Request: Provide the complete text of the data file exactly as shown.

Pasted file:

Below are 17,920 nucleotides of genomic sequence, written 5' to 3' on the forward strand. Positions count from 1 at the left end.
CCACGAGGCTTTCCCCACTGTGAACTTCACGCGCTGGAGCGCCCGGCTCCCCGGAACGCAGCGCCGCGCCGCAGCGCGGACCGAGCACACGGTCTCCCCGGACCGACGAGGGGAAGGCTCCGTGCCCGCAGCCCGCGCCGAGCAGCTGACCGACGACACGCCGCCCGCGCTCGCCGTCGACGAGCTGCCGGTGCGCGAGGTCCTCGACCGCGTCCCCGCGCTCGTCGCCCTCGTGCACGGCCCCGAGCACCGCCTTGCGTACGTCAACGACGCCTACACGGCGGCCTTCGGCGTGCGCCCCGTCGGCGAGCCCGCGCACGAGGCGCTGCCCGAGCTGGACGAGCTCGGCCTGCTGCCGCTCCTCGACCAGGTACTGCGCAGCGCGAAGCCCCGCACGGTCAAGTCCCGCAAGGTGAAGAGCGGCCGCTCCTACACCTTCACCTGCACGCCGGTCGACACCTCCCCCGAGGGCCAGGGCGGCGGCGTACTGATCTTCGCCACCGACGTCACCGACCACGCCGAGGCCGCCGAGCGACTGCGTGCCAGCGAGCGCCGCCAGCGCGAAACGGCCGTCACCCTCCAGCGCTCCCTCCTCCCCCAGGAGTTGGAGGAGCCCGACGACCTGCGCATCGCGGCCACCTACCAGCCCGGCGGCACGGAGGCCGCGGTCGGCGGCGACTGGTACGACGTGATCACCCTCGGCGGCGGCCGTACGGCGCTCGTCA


Below are 17,920 nucleotides of genomic sequence, written 5' to 3' on the forward strand. Positions count from 1 at the left end.
CCACGAGGCTTTCCCCACTGTGAACTTCACGCGCTGGAGCGCCCGGCTCCCCGGAACGCAGCGCCGCGCCGCAGCGCGGACCGAGCACACGGTCTCCCCGGACCGACGAGGGGAAGGCTCCGTGCCCGCAGCCCGCGCCGAGCAGCTGACCGACGACACGCCGCCCGCGCTCGCCGTCGACGAGCTGCCGGTGCGCGAGGTCCTCGACCGCGTCCCCGCGCTCGTCGCCCTCGTGCACGGCCCCGAGCACCGCCTTGCGTACGTCAACGACGCCTACACGGCGGCCTTCGGCGTGCGCCCCGTCGGCGAGCCCGCGCACGAGGCGCTGCCCGAGCTGGACGAGCTCGGCCTGCTGCCGCTCCTCGACCAGGTACTGCGCAGCGCGAAGCCCCGCACGGTCAAGTCCCGCAAGGTGAAGAGCGGCCGCTCCTACACCTTCACCTGCACGCCGGTCGACACCTCCCCCGAGGGCCAGGGCGGCGGCGTACTGATCTTCGCCACCGACGTCACCGACCACGCCGAGGCCGCCGAGCGACTGCGTGCCAGCGAGCGCCGCCAGCGCGAAACGGCCGTCACCCTCCAGCGCTCCCTCCTCCCCCAGGAGTTGGAGGAGCCCGACGACCTGCGCATCGCGGCCACCTACCAGCCCGGCGGCACGGAGGCCGCGGTCGGCGGCGACTGGTACGACGTGATCACCCTCGGCGGCGGCCGTACGGCGCTCGTCA